Archive for the ‘David Grossman’ Category

More Than I Love My Life

March 16, 2022

David Grossman, and translator Jessica Cohen, won the International Booker in 2017 with his previous novel A Horse Walks into a Bar. Its central character was a comedian whose performance is revealed to the reader through the eyes of an old friend – one he has specifically asked to watch him. His new novel, More Than I Love My Life, longlisted for the same prize, is also filtered through a narrator, Gili, who, at times, seems more of an observer than a participant despite the fact she is the granddaughter and daughter of the main characters, Vera and Nina. Further suggesting her role as observer, much of the novel centres on a film she and her father, Rafael, are making of their troubled family history – the story of Vera’s abandonment of Nina as a young child, and Nina’s subsequent abandonment of Gili when she is three years old.

In 1962, Vera arrives in Israel from Yugoslavia with her seventeen-year-old daughter Nina. Vera, like Rafael’s father, Tuvia, is widowed, but before they can meet and marry, fifteen-year-old Rafael encounters Nina and falls in love. As she walks away, he holds out his hand:

“I can actually see him standing there with his hand out.

“And that’s how he’s remained, with the outstretched hand, for forty-five years.”

Gili characterises her father’s relationship with her mother in this way because, as we shall see, whatever occurs in the years which follow, he is always there for her when she needs him; “you know me,” he tells her, “If you were to suddenly turn into…I don’t know… a hunchback, then I’d start loving hunchbacks.” But she also warns us that the story of their first meeting has been told to her by her father who insisted “every detail in the story was important, because that is how you construct a mythology.” The idea of mythologizing those we love will turn out to be central to the novel.

Though much of the novel consists of flashbacks, it begins at Vera’s ninetieth birthday, and a final appearance in the lives of her family of Nina (“my rarely seen mother”) who, after a time in New York, is now living in a village close to the Arctic circle. Shortly after the party she reveals that she has been diagnosed with Alzheimer’s and will lose her memory over the coming years:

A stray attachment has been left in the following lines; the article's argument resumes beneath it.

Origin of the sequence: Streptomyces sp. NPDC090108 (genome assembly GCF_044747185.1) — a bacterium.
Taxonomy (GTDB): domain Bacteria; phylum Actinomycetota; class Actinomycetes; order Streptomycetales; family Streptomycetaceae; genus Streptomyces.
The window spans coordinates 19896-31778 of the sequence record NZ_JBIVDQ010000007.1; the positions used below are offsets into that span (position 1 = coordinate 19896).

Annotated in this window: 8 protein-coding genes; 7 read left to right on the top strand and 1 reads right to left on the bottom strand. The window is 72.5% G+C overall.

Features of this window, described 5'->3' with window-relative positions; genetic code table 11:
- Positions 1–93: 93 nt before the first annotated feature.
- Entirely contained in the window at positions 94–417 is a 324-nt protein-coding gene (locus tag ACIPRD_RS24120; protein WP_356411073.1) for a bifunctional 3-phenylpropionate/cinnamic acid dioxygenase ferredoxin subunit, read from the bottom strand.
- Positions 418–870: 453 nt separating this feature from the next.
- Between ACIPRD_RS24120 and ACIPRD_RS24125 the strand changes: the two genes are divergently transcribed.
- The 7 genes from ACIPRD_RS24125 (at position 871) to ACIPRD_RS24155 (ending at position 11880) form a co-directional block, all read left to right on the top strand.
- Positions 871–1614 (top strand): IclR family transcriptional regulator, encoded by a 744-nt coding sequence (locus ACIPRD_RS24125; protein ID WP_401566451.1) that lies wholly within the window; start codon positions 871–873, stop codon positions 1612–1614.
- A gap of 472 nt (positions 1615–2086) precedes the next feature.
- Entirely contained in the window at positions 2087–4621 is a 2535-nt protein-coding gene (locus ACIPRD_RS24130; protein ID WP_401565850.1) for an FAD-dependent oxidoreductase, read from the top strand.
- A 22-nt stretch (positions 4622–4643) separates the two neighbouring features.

“Even right now I’m being a little bit erased, look… now I’m in colour, but three or four years from now I’ll be flat white, then transparent.”

Before it’s too late, she wants to know the truth about her childhood, a time she has previously attempted to forget. When she was a little girl her mother was sent to Goli Otok, an island used by Tito as a gulag, and she was left alone, her father having been already killed by the regime. It is for this reason she asks Rafael to make a film of Vera’s memories as the family return to Croatia and to the island.

The truth she is looking for is the reason Vera abandoned her, this sense of abandonment having defined her and prevented her from forming any lasting relationships of her own, including with her daughter. Subconsciously she feels this was a choice, and that Vera put her dead husband before her living daughter. Even as she marries Rafael’s father, Vera tells him that she still loves her first husband, Milosz, “more than anything in the world, more than my life” and he, too, is mythologized. The novel questions the ability of characters to see beyond the idealised images of this they love, and the damage this can unwittingly cause.

As the family journey to Croatia, Vera’s story is revealed, not only in her speech, but in a separate first-person narrative of her time on the island, climaxing as the family arrive there:

“Empty and barren. We’re alone on the island. Only a madman would come here in this storm.”

Will the storm be one of cleansing or destruction?

The novel has a complex structure which Grossman skilfully navigates, but the various barriers between the reader and the story can, at times, dilute its impact. It’s no surprise that one of the most effective sections is the direct narrative of Vera’s years on Goli Otok. The filming does provide some powerful moments as, for example, when Nina begins to address herself (much to the confusion and panic of the others) when in fact she is addressing the future, amnesiac Nina. It also provides an excuse for various videoed recollections over the years, and a symbolic, if slightly contrived, ending. However, both Gili and, to a lesser extent, Rafael remain largely behind the camera. Rafael as a character rarely goes beyond his love for Nina which, being unconditional, is also uninteresting. Gili is even less memorable. In fact, even Nina struggles to compete with Vera – which is at least in keeping with the family dynamic.